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Electronic OEMs taking steps to lessen impact on environment


The Design for Environment report released by the Electronics Product Stewardship Canada (EPSC) explores the progress electronics manufacturers have made in Canada on the three R’s waste hierarchy: Reduce, Reuse, and Recycle. The electronics sector has made a shift to more mobile, multi- functional and light weight products. This past year more and more electronics products have been freed from cables and plugs and become mobile. This trend has made a positive impact on the increased ability for today’s electronics to be reused and refurbished. The Waste Hierarchy 3 R’s of Reduce, Reuse, and Recycle are being well maintained, in that order, by the leading electronics brands. Canadians consistently support programs to improve our environment and make the time to return unwanted electronics for proper reuse and recycling. These actions by Canadians, along with governments, electronics manufacturers and retailers are making a positive difference both to our environment and the design of new products. This year’s Design for Environment Report provides an overview of design improvements resulting in decreased use of resources including elimination of many materials of concern, improvements to conserve energy, and reductions in our overall carbon footprint.

Reduce multi-functionality

With the demand for multi-function products increasing, companies are designing devices with multiple applications. One product can now perform the functions of what once took many devices. One of the most high profile examples is the phablet. This category generally refers to smartphones with screens over 5- inches but smaller than a 10-inch tablet computer. These are devices that function as a smartphone, gaming unit, tablet and PC.

Multi-functional devices will soon surpass single function smartphone and tablet sales and now include phablets, convertible devices (two-in-one laptop/tablets), and wearable devices. The move towards multifunctional devices has a positive environmental impact by reducing consumption of resources. A January 2014 trend report by Global Industry Analysts projected a significant replacement of portable media players by smartphones with built-in media players. PCs (desktops and laptops) are now competing with popular tablets and other multi-functional products, and market changes are expected to continue. As the desire for even more multi-functional devices grows, phablet shipments are expected to continue to rise significantly. These trends indicate that consumers are demanding single, lightweight devices that can perform many tasks. The result will be a dramatic reduction in electronics weights and volumes entering the waste stream on an annual basis.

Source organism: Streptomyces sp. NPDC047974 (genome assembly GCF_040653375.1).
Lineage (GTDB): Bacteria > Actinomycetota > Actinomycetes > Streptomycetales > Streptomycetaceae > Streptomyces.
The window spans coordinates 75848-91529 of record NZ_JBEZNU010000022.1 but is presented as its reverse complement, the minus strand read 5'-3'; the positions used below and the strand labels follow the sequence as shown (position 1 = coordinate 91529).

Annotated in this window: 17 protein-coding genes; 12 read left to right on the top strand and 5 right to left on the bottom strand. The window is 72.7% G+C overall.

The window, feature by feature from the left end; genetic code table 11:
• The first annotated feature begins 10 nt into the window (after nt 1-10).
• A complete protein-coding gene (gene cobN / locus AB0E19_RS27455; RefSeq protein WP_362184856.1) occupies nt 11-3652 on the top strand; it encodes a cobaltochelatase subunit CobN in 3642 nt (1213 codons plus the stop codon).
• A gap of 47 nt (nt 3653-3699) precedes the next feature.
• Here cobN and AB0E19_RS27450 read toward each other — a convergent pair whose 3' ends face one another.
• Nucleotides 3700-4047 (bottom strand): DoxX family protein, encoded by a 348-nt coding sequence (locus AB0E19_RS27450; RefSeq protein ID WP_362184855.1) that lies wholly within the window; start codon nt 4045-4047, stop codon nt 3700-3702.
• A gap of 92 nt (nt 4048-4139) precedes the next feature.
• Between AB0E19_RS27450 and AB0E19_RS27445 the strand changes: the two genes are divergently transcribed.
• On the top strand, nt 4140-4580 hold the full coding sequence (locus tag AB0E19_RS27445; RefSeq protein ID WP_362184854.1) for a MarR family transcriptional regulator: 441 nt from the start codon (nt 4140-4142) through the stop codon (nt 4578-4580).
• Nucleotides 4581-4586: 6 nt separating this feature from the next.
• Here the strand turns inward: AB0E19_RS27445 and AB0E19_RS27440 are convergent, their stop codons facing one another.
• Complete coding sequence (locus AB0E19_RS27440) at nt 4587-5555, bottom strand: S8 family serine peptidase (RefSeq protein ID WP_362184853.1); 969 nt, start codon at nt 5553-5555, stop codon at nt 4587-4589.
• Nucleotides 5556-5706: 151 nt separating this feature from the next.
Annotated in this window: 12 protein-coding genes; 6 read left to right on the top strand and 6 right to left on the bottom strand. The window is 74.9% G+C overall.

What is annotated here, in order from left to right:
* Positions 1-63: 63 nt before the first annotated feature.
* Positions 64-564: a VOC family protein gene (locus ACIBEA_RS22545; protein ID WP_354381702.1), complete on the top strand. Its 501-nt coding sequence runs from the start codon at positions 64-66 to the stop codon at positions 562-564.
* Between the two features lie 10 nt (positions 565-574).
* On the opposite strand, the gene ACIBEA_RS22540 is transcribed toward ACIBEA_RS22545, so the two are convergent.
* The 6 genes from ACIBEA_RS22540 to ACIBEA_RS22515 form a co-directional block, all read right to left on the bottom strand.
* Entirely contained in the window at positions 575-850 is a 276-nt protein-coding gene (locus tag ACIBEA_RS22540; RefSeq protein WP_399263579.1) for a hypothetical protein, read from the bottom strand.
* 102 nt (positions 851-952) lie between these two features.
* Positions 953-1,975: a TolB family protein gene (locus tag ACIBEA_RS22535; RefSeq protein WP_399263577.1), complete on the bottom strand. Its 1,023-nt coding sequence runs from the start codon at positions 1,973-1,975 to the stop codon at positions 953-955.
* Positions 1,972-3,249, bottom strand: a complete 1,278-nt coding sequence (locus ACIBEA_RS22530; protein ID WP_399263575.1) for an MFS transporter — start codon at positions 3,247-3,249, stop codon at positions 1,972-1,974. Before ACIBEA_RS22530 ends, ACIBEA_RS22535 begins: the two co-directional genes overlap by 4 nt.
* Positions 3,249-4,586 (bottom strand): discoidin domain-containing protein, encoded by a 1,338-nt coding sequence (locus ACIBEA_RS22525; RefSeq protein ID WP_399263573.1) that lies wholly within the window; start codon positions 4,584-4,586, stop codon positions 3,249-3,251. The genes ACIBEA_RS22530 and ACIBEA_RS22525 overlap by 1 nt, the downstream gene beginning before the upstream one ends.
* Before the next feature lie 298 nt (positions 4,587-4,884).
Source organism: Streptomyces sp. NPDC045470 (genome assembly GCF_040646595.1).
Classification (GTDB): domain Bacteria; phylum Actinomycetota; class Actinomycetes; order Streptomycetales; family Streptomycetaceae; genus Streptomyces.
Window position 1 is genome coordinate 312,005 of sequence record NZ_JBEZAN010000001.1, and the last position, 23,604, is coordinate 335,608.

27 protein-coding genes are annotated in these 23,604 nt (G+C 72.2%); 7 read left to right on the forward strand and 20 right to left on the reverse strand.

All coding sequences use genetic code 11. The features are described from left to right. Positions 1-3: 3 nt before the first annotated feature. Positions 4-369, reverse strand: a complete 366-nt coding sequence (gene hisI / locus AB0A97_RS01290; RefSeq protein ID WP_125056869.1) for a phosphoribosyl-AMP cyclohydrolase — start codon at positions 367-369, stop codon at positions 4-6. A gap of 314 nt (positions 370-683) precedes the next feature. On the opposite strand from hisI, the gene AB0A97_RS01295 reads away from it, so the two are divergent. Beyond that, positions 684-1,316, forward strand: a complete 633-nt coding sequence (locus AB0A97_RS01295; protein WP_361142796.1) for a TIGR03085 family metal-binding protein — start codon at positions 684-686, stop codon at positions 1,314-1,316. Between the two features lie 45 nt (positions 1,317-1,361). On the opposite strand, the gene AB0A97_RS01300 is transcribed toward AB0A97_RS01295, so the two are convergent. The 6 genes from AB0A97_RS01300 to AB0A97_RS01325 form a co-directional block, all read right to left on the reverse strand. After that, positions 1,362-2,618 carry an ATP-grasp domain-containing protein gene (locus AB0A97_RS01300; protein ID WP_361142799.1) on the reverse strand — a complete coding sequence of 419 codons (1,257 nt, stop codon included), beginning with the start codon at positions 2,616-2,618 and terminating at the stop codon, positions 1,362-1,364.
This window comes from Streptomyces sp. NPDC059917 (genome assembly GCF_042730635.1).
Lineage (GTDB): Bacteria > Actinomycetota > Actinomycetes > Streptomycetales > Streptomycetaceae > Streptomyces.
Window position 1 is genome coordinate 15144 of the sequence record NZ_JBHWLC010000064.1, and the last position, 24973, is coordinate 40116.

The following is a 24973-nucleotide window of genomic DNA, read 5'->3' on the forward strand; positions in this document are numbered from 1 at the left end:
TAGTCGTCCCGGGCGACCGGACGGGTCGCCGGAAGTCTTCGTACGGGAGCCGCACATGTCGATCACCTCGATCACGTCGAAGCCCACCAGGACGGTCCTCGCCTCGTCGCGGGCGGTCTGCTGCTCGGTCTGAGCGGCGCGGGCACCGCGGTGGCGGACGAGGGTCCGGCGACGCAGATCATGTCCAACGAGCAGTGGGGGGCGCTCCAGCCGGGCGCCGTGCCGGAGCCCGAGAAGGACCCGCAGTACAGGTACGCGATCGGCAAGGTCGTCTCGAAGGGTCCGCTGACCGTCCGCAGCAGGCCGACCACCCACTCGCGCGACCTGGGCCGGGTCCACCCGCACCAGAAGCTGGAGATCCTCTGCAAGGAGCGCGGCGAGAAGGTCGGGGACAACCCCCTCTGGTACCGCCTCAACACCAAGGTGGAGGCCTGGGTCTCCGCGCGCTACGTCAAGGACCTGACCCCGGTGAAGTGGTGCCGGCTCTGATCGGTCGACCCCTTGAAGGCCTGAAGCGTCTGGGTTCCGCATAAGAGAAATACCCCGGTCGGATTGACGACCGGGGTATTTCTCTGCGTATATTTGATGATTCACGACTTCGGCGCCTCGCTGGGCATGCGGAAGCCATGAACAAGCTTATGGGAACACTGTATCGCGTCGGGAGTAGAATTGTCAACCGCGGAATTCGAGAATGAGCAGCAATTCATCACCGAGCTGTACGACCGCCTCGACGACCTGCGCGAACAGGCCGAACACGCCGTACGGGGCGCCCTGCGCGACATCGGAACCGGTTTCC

Requires far less materials

Advances in technology have allowed for a dramatic reduction in the weight of electronics and the types of materials used. Not long ago, users needed a server on their desk to power a personal computer. The workings of a computer are so small today that they can be built around the display itself. The engine of the Personal Computer – the Central Processing Unit (CPU), Graphics Processing Unit (GPU), and Random Access Memory (RAM) are now small enough to be carried around with us in our mobile devices. By reducing the size of the microprocessors contained in our electronic devices, manufacturers are able to produce products that weigh less, generate less heat and increase the size of memory on small devices.

Design for energy efficiency

Electronics manufacturers are responding to consumer demand and government standards for energy efficient products. This design decision has been observed particularly in televisions, one of the largest sources of power usage. Today’s LCD flat-screen televisions use 63% less energy than ten years ago.17 Additionally, computer energy efficiency has doubled every 1.57 years – and is expected to continue at this pace for the foreseeable future.